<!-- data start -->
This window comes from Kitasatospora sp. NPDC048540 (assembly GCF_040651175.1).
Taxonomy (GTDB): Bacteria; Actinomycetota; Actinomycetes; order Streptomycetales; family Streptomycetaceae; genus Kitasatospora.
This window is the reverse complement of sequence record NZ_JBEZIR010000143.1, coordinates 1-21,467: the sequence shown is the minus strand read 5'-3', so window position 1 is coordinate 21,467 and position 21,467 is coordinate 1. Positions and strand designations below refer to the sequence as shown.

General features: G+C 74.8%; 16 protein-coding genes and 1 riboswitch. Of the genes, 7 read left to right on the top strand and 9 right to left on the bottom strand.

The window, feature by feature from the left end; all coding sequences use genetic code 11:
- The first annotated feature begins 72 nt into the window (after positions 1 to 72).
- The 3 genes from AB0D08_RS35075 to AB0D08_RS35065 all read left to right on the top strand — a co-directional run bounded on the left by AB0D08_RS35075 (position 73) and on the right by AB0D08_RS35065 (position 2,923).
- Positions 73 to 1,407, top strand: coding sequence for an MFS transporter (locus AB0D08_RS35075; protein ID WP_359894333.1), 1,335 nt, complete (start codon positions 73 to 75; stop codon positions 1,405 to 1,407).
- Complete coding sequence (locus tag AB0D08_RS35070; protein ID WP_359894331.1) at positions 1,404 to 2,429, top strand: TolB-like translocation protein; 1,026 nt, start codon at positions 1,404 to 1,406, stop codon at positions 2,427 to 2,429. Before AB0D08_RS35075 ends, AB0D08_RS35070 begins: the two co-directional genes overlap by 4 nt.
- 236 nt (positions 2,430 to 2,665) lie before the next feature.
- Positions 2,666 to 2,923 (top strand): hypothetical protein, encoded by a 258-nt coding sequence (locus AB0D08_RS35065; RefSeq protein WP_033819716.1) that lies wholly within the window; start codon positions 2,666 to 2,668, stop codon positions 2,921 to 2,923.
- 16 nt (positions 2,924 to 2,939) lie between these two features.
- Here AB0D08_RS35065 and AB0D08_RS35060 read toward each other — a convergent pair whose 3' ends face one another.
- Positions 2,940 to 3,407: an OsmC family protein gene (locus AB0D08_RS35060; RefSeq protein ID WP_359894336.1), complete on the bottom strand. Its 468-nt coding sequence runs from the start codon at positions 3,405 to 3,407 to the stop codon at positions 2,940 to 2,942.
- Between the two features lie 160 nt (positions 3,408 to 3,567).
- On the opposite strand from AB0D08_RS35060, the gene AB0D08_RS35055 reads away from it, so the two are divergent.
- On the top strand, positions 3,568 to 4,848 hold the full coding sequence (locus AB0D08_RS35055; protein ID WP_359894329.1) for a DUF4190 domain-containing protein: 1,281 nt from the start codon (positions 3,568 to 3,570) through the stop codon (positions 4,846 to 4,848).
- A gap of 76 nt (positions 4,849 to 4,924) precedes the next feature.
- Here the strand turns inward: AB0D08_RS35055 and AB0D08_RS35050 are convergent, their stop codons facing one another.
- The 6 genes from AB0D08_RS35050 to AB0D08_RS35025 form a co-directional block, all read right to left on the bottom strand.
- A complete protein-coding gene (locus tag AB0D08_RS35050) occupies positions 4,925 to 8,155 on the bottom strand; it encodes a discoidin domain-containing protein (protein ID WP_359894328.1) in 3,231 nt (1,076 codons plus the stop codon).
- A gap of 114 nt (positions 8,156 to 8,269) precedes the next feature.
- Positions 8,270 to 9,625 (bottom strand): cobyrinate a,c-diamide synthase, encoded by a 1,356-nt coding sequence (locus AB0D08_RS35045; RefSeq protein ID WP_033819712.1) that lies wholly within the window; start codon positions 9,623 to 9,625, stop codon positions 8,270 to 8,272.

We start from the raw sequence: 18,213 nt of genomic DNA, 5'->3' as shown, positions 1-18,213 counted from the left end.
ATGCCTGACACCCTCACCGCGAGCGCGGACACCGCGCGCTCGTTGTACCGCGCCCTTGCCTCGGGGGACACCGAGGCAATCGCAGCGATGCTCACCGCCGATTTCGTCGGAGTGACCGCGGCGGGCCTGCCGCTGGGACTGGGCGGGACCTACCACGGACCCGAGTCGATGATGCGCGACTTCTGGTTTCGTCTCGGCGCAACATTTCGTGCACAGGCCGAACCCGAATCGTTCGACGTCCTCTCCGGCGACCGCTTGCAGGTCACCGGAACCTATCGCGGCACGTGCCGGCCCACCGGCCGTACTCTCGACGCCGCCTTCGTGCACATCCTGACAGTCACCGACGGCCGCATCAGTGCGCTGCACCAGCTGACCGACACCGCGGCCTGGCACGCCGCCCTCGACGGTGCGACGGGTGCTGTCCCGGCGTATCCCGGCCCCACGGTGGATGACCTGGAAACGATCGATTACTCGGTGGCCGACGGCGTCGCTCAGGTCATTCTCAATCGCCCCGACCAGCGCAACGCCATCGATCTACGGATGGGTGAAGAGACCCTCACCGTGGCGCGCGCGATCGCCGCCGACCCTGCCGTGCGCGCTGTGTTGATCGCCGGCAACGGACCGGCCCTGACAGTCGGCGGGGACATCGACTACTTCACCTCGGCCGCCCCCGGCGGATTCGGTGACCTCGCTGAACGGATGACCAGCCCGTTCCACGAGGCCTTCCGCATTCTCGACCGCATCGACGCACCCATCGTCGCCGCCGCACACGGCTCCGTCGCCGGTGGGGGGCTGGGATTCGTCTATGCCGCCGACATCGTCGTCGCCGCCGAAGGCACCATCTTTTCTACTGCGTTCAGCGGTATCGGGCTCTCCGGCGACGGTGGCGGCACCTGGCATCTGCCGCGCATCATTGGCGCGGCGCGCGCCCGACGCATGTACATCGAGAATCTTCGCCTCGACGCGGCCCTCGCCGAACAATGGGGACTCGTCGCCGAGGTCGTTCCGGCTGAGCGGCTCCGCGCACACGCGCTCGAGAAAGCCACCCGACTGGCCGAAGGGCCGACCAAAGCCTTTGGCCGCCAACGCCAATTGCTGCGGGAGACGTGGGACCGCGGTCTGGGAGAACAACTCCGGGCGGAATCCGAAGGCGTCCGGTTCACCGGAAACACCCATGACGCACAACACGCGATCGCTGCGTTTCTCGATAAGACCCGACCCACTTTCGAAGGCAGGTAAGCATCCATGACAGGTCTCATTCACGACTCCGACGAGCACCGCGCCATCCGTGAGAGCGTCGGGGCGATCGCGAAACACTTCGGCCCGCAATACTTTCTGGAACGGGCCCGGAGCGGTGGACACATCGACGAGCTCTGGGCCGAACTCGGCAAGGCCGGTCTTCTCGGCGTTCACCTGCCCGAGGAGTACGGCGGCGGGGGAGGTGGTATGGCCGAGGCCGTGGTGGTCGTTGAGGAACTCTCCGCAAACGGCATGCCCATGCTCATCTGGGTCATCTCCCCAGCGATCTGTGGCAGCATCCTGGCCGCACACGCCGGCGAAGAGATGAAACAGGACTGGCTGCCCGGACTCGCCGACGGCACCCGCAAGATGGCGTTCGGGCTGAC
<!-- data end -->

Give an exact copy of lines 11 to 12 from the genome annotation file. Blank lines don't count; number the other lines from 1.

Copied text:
- Positions 2,666 to 2,923 (top strand): hypothetical protein, encoded by a 258-nt coding sequence (locus AB0D08_RS35065; RefSeq protein WP_033819716.1) that lies wholly within the window; start codon positions 2,666 to 2,668, stop codon positions 2,921 to 2,923.
- 16 nt (positions 2,924 to 2,939) lie between these two features.